4. You save some letters. If you don't do it this way, you have to look for another letter to write down the place vector. e.g. the place vector of P would become V. But now, we can use this letter for other purposes.

Let's recapitulate all this. We connect points to vectors by choosing a privileged point: the origin. From that point we pull place vectors to each point in space. That point is the ending point of its place vector. The origin is the starting point of that vector.
You store a point in your computer, by storing nothing else but it's place vector.

Notice that place vectors are bound vectors! They are bound to the origin.


(II) Place Vectors Are NOT Unique


Notice how place vectors depend on the origin (and on its ending point as well, of course). If you choose another origin, then you will find other place vectors. This is illustrated in next image. Originally, we had choosen origin O and the place vectors of points P and Q are clearly OP and OQ respective. But now, we want to change the origin and we choose point O'. Then the place vectors are O'P and O'Q, and these are definitely different vectors than the original ones.



This is something you always have to keep in mind: PLACE VECTORS OF POINTS DEPEND ON THE CHOSEN ORIGIN. This will influence point arithmetics.


(III) Extension Of The Vector Base To Our Cartesian Coordinate System


What A Title! You probably already know what the cartesian coordinate system is, don't you. Here, we use a righthanded orthonormal coordinate system. Well, just look at this picture:



The origin of our vector space is, of course, also the origin of our cartesian coordinate system.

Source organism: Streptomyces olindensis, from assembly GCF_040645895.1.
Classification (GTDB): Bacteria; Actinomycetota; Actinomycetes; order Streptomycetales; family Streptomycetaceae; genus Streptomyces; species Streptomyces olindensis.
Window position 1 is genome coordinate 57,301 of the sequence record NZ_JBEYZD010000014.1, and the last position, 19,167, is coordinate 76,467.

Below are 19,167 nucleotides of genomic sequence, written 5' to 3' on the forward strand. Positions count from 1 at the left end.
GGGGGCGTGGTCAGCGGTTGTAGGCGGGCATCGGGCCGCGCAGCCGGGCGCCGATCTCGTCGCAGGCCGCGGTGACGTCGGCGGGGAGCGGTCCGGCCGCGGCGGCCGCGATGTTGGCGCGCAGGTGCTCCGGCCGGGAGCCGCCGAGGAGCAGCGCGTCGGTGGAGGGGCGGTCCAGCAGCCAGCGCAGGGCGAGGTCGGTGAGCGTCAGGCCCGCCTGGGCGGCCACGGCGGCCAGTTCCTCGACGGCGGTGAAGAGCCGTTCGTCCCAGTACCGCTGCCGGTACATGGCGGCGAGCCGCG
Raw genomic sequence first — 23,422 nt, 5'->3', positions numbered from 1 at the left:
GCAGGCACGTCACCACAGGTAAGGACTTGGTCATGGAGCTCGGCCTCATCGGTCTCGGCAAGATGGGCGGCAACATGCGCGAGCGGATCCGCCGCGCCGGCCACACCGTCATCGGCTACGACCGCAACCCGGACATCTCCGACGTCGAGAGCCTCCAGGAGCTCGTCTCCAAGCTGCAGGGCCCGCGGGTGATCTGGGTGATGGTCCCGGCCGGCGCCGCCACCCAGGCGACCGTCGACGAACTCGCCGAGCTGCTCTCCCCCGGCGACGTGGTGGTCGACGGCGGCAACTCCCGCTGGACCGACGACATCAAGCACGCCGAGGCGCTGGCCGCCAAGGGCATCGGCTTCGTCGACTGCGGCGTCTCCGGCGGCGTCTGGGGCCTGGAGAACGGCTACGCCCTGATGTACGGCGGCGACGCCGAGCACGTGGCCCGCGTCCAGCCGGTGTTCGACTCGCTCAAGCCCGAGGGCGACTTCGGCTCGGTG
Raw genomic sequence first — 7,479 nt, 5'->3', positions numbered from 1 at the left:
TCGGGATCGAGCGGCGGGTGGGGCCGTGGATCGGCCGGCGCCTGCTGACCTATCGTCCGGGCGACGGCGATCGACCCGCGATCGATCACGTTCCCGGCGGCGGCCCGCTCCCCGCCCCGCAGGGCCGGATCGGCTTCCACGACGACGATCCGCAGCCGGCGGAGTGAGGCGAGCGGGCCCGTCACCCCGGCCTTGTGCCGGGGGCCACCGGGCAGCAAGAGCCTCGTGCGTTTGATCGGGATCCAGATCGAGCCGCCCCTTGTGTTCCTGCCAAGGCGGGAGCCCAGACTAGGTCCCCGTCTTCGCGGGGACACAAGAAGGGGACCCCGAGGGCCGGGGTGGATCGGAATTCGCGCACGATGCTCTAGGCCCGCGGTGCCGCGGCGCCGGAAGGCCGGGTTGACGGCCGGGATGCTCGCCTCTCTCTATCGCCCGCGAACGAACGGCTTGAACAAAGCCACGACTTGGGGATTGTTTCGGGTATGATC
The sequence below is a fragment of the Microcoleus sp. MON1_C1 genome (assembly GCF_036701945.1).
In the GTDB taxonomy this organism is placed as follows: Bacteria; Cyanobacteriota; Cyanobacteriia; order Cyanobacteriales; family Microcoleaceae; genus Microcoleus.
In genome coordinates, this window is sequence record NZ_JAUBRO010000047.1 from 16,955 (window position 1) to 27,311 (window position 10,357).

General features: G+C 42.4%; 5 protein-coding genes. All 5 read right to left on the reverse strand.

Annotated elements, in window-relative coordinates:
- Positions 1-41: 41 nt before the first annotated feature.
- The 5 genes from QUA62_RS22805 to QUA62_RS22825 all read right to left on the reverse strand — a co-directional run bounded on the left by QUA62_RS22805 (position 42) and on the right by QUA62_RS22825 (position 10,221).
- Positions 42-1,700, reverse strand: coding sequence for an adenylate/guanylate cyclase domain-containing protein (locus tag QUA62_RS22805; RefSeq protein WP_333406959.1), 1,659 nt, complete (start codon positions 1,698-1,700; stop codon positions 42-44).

The different axes (x, y and z) fall together with the base vectors (I, J and K): x with I, y with J and z with K. Each base vector has the same direction and sense like each axis. Notice the non-italic small letters that indicate lines and axes.

All base vectors have magnitude 1, so their heads fall together with the unit points on the axes. Through this, the base vectors are the place vectors of the unit points. And it's because of this that the unit points are called I(1,0,0), J(0,1,0) and K(0,0,1).

But, it's up to you to realize the next thing, it's already mentioned in the picture. The coordinate values of a point are the same values as the component values of its place vector. What a sentence! I can't really explain it, you have to see it:

Take a point e.g. A(1,2,3) and pull its place vector to it. What are the component values of the place vector? What linear combination of the base vectors you need, to construct that place vector? Try some other points and then, you need to make the step to a general point P(x,y,z). Do you really see that the component values of its place vector OP is (x,y,z) too? This should illustrate that when we talk about points in our numerical 3D space, we immediately have to see the vector behind the point.

You definitely need to see that if you store your point in the computer, because you store the place vector instead of the point. In plain English, you actually store the coordinates of the point in a vector. In this way, the place vector and the point itself have become - in your computer - *one* object: a vector object. If it is so in your computer, you should do the same in your head: always consider a point and its place vector as one object!


(IV) Does (Numerical) Vector Arithmetic Depends On Its Vector Base?


First, one more other thing before we continue on points. Imagine that all the stuff you've just learned doesn't exist, that you don't know how to step from points to vectors...

The results of all vector operations you do, does it depend on the choice you make about the base vectors, or even the origin? If you do e.g an additon, can it has more than one result, depending on the base? The answer is simply: NO. Why not?

a) Can it depend on the vector base?